Taxes and Penalties of the Affordable Care Act

ANTONIO ROMANO — “The Congress shall have power to lay and collect taxes on incomes, from whatever source derived, without apportionment among the several states, and without regard to any census or enumeration.”  In 1913 the states ratified the 16th Amendment, and in doing so gave birth to the Federal Income Tax.  At its advent, the United States Income Tax Code was approximately 400 pages.  Today, the tax code is 73,954 pages.  What was once shorter than most law books is now a series of codes and exceptions, exceptions to exceptions, outdated logic, and cross references that lead no where.  There have been calls for revision and updating, though no one has yet to take on the daunting task of overhauling the tax system.  Instead, the code continues to become more complicated, and the 955 page Compilation of Patient Protection and Affordable Care Act has not helped.

Enacted in early 2010, the Affordable Care Act was set to reform both the public and private health insurance systems, with intent on making healthcare coverage affordable and accessible to every American.  Though some provisions took effect early on, major provisions are expected to take effect in January 2014.  But where is the funding for the provisions coming from?  From taxes and penalties on both healthcare and non-healthcare related items and services.

Most of the taxes are aimed at higher net worth individuals and private insurance providers, but the rates are not indexed for inflation so the threshold amounts ensnare more individuals each year.  For example, individuals that report $200,000 or joint filers that report $250,000 can expect increases such as a .9% Increase in Medicare Tax Rate, a 3.8% New Tax on unearned income, and a 3.8% New Tax on investment income.

Most of the penalties are aimed at businesses and individuals who do not become insured.  One provision of the Act is that a business with fewer than 50 full-time employees is not required to provide coverage and a business with fewer that 25 full-time employees may receive a tax credit to offset the costs of providing coverage.  What effects will that have on business hiring decisions?  Will a small business owner lay off employees to fall beneath the threshold and receive the credits, or simply deny coverage altogether to avoid the hassle of the new system?  Workers who do not put in more than 30 hours per week will not be required to be covered.  Businesses could also use that to their advantage and cut employee hours to fall beneath the thresholds.   While there is anecdotal evidence of the above things happening, there is no evidence that those cases have added up to a broader drag on the economy as a whole.  But the coverage has yet to take full effect, and only time will tell what will happen in the future.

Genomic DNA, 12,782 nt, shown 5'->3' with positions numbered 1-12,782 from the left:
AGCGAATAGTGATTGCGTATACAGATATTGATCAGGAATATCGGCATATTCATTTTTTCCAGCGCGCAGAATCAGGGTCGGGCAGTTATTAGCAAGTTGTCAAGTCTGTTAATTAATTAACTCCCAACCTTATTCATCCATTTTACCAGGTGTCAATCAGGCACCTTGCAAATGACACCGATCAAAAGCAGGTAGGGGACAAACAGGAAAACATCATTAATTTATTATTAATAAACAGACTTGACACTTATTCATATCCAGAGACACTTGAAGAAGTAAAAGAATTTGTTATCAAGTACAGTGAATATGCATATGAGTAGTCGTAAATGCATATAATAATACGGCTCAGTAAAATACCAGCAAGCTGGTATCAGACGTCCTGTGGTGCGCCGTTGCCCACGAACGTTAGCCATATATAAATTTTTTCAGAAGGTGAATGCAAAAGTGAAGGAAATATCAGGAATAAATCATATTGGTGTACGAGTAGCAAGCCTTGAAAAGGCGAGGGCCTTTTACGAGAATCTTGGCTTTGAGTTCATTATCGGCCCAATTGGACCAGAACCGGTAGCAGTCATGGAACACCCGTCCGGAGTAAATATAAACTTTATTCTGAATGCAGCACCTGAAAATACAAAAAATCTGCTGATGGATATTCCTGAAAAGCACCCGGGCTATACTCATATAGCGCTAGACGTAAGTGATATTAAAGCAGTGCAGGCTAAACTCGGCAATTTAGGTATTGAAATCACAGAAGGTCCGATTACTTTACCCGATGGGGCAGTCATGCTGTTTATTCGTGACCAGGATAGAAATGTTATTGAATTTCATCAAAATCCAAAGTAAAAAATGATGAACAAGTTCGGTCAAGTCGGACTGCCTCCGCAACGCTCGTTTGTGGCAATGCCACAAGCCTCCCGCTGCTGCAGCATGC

Businesses with over 50 full-time employees are required to provide coverage to their employees.  Come 2015, businesses will be required to report whether insurance has been provided and what type.  If a business does not provide insurance, it will be assessed a penalty of $2,000 for every employee in the company if even one employee opts to obtain insurance through an exchange.  However, the first 30 employees are not counted in calculation of the penalty.  So an employer with 75 employees would pay the penalty for 45 workers, or $90,000 (45 x $2.000).  There is also a penalty for providing insurance that is “too expensive.”   Employers with more than 50 employees that do provide insurance must pay a penalty if any of their employees obtain a subsidy to help pay for insurance.  The penalty equals $3,000 per worker who uses the subsidy or $750 for every employee at the company, whichever is less.

The above is merely a drop in the ocean that is the Compilation of Patient Protection and Affordable Care Act.  Confusing? Immensely. But the failure to provide coverage and pay attention to the rules could result in losing out on credits, or worse, owing money to the IRS in the future.

Anxious to draw upon the momentum of the implementation of nationwide healthcare coverage, what has been spawned is an act that those who passed it do not fully understand, a government shut-down in an attempt to halt its implementation, a Supreme Court decision, and a website that does not work.  Rife with increases, exceptions, credits, and penalties, the Act is likely to spawn a whole area of consulting and issues related to the implementation and providing of coverage to employees of companies.  Though the concept of no American being denied the right to affordable healthcare is a noble one, the expediency with which the Act was passed has led to a half-cocked system that may not survive the 2016 office. Though, as of now, only time will tell.

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